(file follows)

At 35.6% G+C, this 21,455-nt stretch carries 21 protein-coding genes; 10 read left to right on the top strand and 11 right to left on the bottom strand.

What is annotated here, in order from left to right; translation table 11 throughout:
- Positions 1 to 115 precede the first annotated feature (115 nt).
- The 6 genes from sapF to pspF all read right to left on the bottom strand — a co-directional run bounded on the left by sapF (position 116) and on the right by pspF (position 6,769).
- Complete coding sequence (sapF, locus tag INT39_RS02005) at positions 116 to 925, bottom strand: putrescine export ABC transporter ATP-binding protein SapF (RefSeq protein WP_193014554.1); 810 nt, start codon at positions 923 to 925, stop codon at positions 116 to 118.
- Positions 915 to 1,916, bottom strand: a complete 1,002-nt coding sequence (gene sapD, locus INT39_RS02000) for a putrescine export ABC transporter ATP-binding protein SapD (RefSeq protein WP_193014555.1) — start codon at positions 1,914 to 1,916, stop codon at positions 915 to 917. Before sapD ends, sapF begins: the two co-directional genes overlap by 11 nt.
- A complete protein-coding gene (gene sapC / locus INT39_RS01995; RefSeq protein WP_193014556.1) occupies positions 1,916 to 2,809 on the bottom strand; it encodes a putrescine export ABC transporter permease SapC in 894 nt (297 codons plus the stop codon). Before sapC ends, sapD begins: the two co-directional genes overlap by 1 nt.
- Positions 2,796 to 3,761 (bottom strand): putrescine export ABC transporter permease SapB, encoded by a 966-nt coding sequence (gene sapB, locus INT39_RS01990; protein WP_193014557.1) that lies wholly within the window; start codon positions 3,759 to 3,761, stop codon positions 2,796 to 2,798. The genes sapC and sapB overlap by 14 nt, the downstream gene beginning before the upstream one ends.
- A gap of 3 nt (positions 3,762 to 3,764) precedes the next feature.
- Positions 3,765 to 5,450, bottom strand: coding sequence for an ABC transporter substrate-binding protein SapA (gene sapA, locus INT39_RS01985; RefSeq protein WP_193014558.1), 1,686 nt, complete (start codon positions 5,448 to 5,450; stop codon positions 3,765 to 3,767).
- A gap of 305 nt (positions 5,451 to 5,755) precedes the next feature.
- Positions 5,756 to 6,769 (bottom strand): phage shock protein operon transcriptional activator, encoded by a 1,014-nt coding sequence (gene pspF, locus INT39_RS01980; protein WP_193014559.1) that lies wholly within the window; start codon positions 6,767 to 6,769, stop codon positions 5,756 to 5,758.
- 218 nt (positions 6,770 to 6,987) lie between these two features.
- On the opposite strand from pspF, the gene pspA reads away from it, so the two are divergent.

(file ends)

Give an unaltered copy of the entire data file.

At 35.6% G+C, this 21,455-nt stretch carries 21 protein-coding genes; 10 read left to right on the top strand and 11 right to left on the bottom strand.

What is annotated here, in order from left to right; translation table 11 throughout:
- Positions 1 to 115 precede the first annotated feature (115 nt).
- The 6 genes from sapF to pspF all read right to left on the bottom strand — a co-directional run bounded on the left by sapF (position 116) and on the right by pspF (position 6,769).
- Complete coding sequence (sapF, locus tag INT39_RS02005) at positions 116 to 925, bottom strand: putrescine export ABC transporter ATP-binding protein SapF (RefSeq protein WP_193014554.1); 810 nt, start codon at positions 923 to 925, stop codon at positions 116 to 118.
- Positions 915 to 1,916, bottom strand: a complete 1,002-nt coding sequence (gene sapD, locus INT39_RS02000) for a putrescine export ABC transporter ATP-binding protein SapD (RefSeq protein WP_193014555.1) — start codon at positions 1,914 to 1,916, stop codon at positions 915 to 917. Before sapD ends, sapF begins: the two co-directional genes overlap by 11 nt.
- A complete protein-coding gene (gene sapC / locus INT39_RS01995; RefSeq protein WP_193014556.1) occupies positions 1,916 to 2,809 on the bottom strand; it encodes a putrescine export ABC transporter permease SapC in 894 nt (297 codons plus the stop codon). Before sapC ends, sapD begins: the two co-directional genes overlap by 1 nt.
- Positions 2,796 to 3,761 (bottom strand): putrescine export ABC transporter permease SapB, encoded by a 966-nt coding sequence (gene sapB, locus INT39_RS01990; protein WP_193014557.1) that lies wholly within the window; start codon positions 3,759 to 3,761, stop codon positions 2,796 to 2,798. The genes sapC and sapB overlap by 14 nt, the downstream gene beginning before the upstream one ends.
- A gap of 3 nt (positions 3,762 to 3,764) precedes the next feature.
- Positions 3,765 to 5,450, bottom strand: coding sequence for an ABC transporter substrate-binding protein SapA (gene sapA, locus INT39_RS01985; RefSeq protein WP_193014558.1), 1,686 nt, complete (start codon positions 5,448 to 5,450; stop codon positions 3,765 to 3,767).
- A gap of 305 nt (positions 5,451 to 5,755) precedes the next feature.
- Positions 5,756 to 6,769 (bottom strand): phage shock protein operon transcriptional activator, encoded by a 1,014-nt coding sequence (gene pspF, locus INT39_RS01980; protein WP_193014559.1) that lies wholly within the window; start codon positions 6,767 to 6,769, stop codon positions 5,756 to 5,758.
- 218 nt (positions 6,770 to 6,987) lie between these two features.
- On the opposite strand from pspF, the gene pspA reads away from it, so the two are divergent.